The White Lie
Regular readers will note that this book unlike all my other blogposts is not preceded with a number informing my readership where I'm up to in the 100 books challenge, this is because The White Lie has the ignominious distinction of being the first book this year that I have failed to finish, and only the second novel in the last two years.
The novel is the story of the Salter extended family. Its narrator Michael is dead, and his death and the complex circumstances around it continue to haunt the family. I began the book and read about 25% of it according to my Kindle, but I wasn't enjoying it. I didn't like the style, nor the characters, found the plot though initially intriguing lacking in credibility, that such a big scandal could or particularly WOULD be covered up by such a large number of people of all ages over such an extended period of time. I also found the relationship definitions (as in who is whose sister, cousin etc) between characters confusing.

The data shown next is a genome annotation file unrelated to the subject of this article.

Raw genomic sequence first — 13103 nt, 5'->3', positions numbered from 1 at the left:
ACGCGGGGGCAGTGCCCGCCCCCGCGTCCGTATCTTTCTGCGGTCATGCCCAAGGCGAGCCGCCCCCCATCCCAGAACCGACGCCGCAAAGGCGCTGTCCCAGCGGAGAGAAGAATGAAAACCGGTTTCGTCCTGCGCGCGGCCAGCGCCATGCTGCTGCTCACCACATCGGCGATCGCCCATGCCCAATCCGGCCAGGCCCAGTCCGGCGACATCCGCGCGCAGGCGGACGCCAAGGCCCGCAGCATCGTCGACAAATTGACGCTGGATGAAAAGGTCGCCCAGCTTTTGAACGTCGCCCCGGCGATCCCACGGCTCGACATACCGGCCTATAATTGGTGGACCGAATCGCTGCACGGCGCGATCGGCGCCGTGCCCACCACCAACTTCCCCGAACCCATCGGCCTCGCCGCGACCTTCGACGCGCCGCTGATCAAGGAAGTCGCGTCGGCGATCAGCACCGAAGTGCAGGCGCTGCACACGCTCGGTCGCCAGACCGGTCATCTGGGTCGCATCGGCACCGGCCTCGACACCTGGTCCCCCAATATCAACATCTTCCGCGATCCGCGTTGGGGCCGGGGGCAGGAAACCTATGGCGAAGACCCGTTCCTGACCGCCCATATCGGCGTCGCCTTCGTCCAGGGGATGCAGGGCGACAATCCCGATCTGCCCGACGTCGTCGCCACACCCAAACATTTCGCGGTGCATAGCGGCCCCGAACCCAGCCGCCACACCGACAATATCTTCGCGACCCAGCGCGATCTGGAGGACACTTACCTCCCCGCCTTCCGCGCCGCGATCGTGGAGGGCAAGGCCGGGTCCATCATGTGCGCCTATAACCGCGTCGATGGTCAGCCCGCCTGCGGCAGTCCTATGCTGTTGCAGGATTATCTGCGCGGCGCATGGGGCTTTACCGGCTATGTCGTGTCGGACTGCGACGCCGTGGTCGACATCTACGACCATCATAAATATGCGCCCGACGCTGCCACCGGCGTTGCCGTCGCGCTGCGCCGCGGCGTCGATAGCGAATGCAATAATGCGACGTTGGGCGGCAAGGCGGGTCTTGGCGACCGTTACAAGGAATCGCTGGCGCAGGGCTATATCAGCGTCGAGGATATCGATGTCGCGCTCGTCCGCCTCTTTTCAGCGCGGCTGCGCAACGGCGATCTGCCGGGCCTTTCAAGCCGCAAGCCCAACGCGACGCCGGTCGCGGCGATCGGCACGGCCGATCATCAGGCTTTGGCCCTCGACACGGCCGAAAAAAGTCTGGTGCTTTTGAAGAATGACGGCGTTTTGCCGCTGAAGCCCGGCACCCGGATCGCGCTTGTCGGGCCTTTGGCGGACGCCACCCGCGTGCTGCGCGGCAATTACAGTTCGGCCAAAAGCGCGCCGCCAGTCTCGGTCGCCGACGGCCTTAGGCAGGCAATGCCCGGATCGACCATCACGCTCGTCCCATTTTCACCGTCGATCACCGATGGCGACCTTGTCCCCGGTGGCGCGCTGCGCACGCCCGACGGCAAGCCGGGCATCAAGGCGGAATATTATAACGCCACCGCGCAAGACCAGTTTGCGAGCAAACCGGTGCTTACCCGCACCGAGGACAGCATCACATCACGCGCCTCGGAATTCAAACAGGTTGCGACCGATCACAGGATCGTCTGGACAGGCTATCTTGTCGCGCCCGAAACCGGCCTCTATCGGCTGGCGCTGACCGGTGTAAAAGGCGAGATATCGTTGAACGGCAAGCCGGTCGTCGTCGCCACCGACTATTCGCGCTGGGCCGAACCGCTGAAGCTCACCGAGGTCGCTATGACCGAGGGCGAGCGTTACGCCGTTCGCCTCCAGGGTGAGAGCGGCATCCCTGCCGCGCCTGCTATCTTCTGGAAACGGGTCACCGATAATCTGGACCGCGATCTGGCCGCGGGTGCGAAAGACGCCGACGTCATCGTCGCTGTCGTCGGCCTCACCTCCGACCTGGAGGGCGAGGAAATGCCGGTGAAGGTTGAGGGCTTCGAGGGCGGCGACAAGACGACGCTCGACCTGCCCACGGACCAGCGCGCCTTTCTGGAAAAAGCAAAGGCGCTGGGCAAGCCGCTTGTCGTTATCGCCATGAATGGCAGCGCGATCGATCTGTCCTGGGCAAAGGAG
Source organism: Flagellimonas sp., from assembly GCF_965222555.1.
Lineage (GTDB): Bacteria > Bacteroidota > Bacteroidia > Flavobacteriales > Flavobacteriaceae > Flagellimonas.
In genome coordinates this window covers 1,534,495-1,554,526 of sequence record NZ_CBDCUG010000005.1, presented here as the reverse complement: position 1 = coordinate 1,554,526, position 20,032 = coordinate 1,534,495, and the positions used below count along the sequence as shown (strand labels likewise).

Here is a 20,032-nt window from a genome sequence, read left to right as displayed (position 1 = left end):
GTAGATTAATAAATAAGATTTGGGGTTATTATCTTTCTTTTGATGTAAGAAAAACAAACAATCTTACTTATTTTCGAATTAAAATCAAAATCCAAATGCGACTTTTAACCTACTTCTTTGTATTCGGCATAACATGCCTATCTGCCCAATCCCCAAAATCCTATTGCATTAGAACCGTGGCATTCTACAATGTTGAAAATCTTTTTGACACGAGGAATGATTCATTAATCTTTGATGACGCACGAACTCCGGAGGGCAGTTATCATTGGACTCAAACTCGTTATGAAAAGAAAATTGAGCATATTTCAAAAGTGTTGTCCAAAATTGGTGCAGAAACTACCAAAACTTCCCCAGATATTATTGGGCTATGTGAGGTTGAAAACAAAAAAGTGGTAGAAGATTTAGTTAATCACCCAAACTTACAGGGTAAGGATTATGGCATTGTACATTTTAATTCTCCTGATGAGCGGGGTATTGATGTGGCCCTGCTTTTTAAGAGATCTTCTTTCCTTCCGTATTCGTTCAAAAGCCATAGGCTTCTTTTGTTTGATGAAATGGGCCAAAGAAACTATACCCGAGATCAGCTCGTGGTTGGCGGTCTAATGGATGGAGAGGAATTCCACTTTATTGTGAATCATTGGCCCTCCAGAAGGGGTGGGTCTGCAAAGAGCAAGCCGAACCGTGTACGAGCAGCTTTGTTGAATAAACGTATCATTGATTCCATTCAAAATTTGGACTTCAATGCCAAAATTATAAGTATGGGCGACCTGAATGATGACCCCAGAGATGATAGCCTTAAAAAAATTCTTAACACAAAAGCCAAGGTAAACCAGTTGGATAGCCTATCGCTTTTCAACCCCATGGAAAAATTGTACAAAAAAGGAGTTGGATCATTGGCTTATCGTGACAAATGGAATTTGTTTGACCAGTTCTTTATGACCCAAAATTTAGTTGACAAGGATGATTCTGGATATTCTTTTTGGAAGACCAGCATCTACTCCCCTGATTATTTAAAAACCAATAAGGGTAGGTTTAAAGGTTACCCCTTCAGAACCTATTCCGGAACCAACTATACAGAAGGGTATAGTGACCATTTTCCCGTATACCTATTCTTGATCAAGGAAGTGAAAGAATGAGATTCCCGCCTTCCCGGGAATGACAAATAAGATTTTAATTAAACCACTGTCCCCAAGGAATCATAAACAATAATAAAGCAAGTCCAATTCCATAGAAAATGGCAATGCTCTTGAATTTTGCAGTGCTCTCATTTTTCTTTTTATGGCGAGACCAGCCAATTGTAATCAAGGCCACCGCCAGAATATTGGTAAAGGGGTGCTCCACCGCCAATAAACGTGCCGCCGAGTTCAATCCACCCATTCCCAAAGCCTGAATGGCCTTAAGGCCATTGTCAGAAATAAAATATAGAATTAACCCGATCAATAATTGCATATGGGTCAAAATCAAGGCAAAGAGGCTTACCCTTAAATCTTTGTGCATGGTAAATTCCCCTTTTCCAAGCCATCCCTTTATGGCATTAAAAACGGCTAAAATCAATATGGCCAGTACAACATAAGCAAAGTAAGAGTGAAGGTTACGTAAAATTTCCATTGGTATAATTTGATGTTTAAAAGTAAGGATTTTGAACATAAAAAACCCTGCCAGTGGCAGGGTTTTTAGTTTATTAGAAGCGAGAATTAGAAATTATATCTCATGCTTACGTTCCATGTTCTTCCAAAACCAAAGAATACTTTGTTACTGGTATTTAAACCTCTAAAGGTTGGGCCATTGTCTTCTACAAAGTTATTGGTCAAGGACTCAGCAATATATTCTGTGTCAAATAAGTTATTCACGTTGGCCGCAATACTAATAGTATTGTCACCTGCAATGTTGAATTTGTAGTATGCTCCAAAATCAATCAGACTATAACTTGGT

I left it and read something else, but I found when I re-opened it and came back to it, I just didn't want to carry on, I didn't care and I wasn't engaged, and I simply couldn't face plodding on interminably over what was a large percentage of book remaining. I bought this novel because of the sheer amount of 5 star reviews on Amazon, and now find myself utterly amazed by them, I don't know what I missed that seemed to click with so many, but blimey this book was boring.